Mikhail Epstein

Minimal Religion (1982)

from the section "Cultural Manifestos,"

in the bookRussian Postmodernism: New Perspectives on Post-Soviet Culture (with Alexander Genis and Slobodanka Vladiv-Glover, in the series Studies in Slavic Literature, Culture, and Society, vol. 3). New York, Oxford: Berghahn Books, 1999, pp.163-171.

"Minimal religion" is a phenomenon of post-atheist religiosity, which is perhaps the most unusual outcome of the 70 year history of Soviet atheism.

At first it looked as if the so-called "religious renaissance" of the 1970s in Russia was a return to traditional religions and the ancient covenants. The prodigal son, it seemed, had returned to his father's house. All of this has been observed and described many times. It looked as if the religious "returnees" were distinct from traditional believers not by virtue of the essence of their faith, but by the intensity of their religious consciousness, which is typical for neophytes, whose involvement and participation is always more enthusiastic. It thus seemed to be a psychological distinction, not a dogmatic or ritualistic one. And in fact it required enormous effort just to return to religion at all, to overcome the inertia of the preceding atheistic decades.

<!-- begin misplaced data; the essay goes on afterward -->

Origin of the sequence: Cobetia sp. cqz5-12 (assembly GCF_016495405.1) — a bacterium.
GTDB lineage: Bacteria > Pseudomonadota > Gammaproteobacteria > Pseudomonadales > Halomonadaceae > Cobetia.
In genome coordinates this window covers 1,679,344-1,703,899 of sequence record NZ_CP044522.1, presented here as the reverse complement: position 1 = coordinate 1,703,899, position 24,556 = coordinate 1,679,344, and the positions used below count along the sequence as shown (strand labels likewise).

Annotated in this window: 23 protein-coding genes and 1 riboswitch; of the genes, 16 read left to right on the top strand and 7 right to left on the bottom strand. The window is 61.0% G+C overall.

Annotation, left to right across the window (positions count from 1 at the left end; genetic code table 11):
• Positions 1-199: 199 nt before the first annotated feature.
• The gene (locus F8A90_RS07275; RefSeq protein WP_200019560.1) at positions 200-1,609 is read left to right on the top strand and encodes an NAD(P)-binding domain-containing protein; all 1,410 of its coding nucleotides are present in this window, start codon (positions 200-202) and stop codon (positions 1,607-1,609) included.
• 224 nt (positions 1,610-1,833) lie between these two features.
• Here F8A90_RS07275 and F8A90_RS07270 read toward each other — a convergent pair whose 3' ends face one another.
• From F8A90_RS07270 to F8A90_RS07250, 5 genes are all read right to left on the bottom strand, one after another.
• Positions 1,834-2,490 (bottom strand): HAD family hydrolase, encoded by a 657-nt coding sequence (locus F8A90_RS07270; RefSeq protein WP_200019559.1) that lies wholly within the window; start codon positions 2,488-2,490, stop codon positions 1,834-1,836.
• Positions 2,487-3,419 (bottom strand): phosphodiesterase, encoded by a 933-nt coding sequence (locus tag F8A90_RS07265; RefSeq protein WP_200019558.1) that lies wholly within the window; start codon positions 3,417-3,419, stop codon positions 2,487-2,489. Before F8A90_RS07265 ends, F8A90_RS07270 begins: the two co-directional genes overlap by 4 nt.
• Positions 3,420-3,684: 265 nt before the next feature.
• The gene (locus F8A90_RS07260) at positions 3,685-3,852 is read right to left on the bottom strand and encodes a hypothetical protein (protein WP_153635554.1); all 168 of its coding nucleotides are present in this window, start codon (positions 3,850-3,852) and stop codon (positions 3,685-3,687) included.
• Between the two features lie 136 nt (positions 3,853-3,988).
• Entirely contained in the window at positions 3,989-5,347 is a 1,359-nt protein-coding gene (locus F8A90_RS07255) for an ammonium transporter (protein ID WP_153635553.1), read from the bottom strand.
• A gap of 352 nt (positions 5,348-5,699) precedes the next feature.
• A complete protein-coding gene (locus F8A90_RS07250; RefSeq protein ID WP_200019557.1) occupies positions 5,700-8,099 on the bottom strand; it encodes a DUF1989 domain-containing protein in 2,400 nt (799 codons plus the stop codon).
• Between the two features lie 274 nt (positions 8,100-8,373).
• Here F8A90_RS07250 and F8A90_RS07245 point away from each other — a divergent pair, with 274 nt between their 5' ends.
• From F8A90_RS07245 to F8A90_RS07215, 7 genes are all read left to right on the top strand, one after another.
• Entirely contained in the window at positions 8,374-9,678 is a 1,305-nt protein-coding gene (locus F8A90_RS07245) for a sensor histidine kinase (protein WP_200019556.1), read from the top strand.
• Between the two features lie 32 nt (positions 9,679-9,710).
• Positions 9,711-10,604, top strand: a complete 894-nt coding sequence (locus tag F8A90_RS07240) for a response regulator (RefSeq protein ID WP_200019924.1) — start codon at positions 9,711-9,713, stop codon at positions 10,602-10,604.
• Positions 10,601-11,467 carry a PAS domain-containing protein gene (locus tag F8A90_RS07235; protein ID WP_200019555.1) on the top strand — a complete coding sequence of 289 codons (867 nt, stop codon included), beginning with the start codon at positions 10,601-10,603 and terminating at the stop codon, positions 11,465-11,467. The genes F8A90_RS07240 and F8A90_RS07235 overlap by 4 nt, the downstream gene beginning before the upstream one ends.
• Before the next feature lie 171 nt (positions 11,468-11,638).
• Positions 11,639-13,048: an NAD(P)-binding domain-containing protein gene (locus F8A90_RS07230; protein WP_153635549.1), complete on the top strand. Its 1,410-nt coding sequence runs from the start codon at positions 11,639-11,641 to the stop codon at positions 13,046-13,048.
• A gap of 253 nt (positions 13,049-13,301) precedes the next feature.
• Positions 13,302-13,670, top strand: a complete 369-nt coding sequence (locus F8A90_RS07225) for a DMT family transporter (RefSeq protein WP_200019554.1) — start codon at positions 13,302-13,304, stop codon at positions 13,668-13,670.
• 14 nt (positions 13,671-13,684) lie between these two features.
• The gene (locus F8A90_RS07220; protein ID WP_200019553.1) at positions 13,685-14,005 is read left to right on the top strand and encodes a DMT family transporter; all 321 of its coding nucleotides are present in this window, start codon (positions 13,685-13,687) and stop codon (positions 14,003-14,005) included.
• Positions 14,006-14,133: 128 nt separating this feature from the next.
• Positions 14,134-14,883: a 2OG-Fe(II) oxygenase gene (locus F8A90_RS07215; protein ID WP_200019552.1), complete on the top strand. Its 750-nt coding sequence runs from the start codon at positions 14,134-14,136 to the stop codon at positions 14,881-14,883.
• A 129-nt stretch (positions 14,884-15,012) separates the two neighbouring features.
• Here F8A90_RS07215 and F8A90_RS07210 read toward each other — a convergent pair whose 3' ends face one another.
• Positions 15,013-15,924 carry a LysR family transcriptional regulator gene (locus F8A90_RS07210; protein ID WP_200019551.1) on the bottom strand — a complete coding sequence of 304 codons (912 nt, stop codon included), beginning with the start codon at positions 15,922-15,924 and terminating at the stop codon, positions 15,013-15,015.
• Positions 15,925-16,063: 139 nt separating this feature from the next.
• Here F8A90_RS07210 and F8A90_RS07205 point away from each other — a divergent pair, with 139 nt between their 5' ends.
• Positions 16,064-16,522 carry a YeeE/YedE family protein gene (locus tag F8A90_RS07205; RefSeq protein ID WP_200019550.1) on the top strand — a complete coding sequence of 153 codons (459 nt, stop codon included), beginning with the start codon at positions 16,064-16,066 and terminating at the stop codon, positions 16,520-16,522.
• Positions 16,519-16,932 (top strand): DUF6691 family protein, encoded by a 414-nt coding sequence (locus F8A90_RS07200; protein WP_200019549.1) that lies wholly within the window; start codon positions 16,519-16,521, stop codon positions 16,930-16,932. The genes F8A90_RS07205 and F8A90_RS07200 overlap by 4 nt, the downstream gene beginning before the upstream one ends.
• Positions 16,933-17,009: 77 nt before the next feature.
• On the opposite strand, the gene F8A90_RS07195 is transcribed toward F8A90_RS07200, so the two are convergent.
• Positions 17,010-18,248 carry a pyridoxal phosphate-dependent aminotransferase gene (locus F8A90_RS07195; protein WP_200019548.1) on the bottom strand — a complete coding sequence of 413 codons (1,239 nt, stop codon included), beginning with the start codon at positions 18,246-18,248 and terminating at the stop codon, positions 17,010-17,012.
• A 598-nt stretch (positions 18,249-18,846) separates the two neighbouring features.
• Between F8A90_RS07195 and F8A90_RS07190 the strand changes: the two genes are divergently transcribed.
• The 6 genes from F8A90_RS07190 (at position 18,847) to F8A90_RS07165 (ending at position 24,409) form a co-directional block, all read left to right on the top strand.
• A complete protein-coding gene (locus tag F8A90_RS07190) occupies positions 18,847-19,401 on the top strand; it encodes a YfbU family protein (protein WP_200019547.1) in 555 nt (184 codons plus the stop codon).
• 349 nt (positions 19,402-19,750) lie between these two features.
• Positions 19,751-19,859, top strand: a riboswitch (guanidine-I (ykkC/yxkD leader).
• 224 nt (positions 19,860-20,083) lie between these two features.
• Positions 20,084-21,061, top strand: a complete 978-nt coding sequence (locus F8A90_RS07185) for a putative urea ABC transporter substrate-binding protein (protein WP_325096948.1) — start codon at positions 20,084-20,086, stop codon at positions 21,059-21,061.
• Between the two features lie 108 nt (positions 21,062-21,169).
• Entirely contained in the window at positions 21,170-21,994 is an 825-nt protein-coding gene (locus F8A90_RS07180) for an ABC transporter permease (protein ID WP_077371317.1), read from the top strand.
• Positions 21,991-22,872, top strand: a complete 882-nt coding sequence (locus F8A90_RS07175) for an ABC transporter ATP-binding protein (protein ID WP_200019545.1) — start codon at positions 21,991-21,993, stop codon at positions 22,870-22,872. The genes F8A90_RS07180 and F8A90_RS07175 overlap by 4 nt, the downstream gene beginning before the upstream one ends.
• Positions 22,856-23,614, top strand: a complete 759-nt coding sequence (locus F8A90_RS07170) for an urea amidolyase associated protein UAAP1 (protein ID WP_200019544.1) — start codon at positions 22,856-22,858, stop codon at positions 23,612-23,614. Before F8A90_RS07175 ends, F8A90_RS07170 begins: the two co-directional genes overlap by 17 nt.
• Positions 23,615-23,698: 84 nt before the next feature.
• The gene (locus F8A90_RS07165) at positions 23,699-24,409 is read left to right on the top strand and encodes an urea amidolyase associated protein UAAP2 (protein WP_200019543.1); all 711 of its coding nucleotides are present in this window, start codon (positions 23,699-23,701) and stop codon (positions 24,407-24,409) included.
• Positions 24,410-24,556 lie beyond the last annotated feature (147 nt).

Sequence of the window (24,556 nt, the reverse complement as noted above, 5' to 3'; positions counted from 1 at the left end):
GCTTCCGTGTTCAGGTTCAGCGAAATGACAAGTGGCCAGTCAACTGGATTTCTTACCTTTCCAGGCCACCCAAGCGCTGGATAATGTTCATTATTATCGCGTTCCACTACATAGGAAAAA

But the process of spiritual revival could not be frozen at this merely "reconstructive" stage. Like the European Renaissance of the 14th-16th centuries, which brought something completely new to European civilization while appearing to be a return to antiquity, the Russian post-atheist renaissance revealed new aspects irreducible to the restoration of prerevolutionary religious traditions. This development did not take place inside the churches, in the cradle of tradition, but in "mundane" spiritual life and in contemporary thought.